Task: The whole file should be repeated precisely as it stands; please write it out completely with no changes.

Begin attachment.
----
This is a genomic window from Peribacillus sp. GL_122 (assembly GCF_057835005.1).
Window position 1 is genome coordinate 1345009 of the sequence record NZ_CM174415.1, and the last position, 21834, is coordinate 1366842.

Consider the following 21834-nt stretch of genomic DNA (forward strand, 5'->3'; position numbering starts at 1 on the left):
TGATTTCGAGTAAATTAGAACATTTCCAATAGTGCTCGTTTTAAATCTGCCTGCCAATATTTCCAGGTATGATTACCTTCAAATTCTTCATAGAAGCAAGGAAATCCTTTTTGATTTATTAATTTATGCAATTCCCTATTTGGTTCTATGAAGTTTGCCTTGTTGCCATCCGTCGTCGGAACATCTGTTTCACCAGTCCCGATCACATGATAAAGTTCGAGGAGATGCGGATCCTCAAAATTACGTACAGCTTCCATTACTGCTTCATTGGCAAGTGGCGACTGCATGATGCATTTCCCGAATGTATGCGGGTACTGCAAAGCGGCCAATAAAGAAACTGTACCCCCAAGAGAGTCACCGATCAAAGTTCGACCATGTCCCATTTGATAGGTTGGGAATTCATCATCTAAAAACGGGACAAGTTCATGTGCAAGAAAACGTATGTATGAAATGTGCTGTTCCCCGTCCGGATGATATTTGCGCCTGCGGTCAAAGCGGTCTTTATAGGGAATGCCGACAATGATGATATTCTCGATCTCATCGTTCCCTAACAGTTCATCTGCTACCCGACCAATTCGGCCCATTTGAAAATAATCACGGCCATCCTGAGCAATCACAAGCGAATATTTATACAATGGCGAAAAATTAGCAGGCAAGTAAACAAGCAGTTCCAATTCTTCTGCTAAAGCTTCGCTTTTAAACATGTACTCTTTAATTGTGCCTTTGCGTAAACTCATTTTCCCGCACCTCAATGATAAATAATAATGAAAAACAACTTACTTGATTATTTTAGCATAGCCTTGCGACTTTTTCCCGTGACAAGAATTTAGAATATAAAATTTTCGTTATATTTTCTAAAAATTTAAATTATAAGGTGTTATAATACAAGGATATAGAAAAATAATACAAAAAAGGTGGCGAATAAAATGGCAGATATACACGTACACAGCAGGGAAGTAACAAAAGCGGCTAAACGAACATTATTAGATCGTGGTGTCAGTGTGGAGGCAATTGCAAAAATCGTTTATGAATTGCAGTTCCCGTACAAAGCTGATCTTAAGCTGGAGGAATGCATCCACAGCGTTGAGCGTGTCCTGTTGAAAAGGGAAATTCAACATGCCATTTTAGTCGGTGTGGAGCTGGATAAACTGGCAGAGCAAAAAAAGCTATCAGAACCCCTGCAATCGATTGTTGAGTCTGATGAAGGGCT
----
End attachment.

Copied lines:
This is a genomic window from Peribacillus sp. GL_122 (assembly GCF_057835005.1).
Window position 1 is genome coordinate 1345009 of the sequence record NZ_CM174415.1, and the last position, 21834, is coordinate 1366842.

Consider the following 21834-nt stretch of genomic DNA (forward strand, 5'->3'; position numbering starts at 1 on the left):
TGATTTCGAGTAAATTAGAACATTTCCAATAGTGCTCGTTTTAAATCTGCCTGCCAATATTTCCAGGTATGATTACCTTCAAATTCTTCATAGAAGCAAGGAAATCCTTTTTGATTTATTAATTTATGCAATTCCCTATTTGGTTCTATGAAGTTTGCCTTGTTGCCATCCGTCGTCGGAACATCTGTTTCACCAGTCCCGATCACATGATAAAGTTCGAGGAGATGCGGATCCTCAAAATTACGTACAGCTTCCATTACTGCTTCATTGGCAAGTGGCGACTGCATGATGCATTTCCCGAATGTATGCGGGTACTGCAAAGCGGCCAATAAAGAAACTGTACCCCCAAGAGAGTCACCGATCAAAGTTCGACCATGTCCCATTTGATAGGTTGGGAATTCATCATCTAAAAACGGGACAAGTTCATGTGCAAGAAAACGTATGTATGAAATGTGCTGTTCCCCGTCCGGATGATATTTGCGCCTGCGGTCAAAGCGGTCTTTATAGGGAATGCCGACAATGATGATATTCTCGATCTCATCGTTCCCTAACAGTTCATCTGCTACCCGACCAATTCGGCCCATTTGAAAATAATCACGGCCATCCTGAGCAATCACAAGCGAATATTTATACAATGGCGAAAAATTAGCAGGCAAGTAAACAAGCAGTTCCAATTCTTCTGCTAAAGCTTCGCTTTTAAACATGTACTCTTTAATTGTGCCTTTGCGTAAACTCATTTTCCCGCACCTCAATGATAAATAATAATGAAAAACAACTTACTTGATTATTTTAGCATAGCCTTGCGACTTTTTCCCGTGACAAGAATTTAGAATATAAAATTTTCGTTATATTTTCTAAAAATTTAAATTATAAGGTGTTATAATACAAGGATATAGAAAAATAATACAAAAAAGGTGGCGAATAAAATGGCAGATATACACGTACACAGCAGGGAAGTAACAAAAGCGGCTAAACGAACATTATTAGATCGTGGTGTCAGTGTGGAGGCAATTGCAAAAATCGTTTATGAATTGCAGTTCCCGTACAAAGCTGATCTTAAGCTGGAGGAATGCATCCACAGCGTTGAGCGTGTCCTGTTGAAAAGGGAAATTCAACATGCCATTTTAGTCGGTGTGGAGCTGGATAAACTGGCAGAGCAAAAAAAGCTATCAGAACCCCTGCAATCGATTGTTGAGTCTGATGAAGGGCT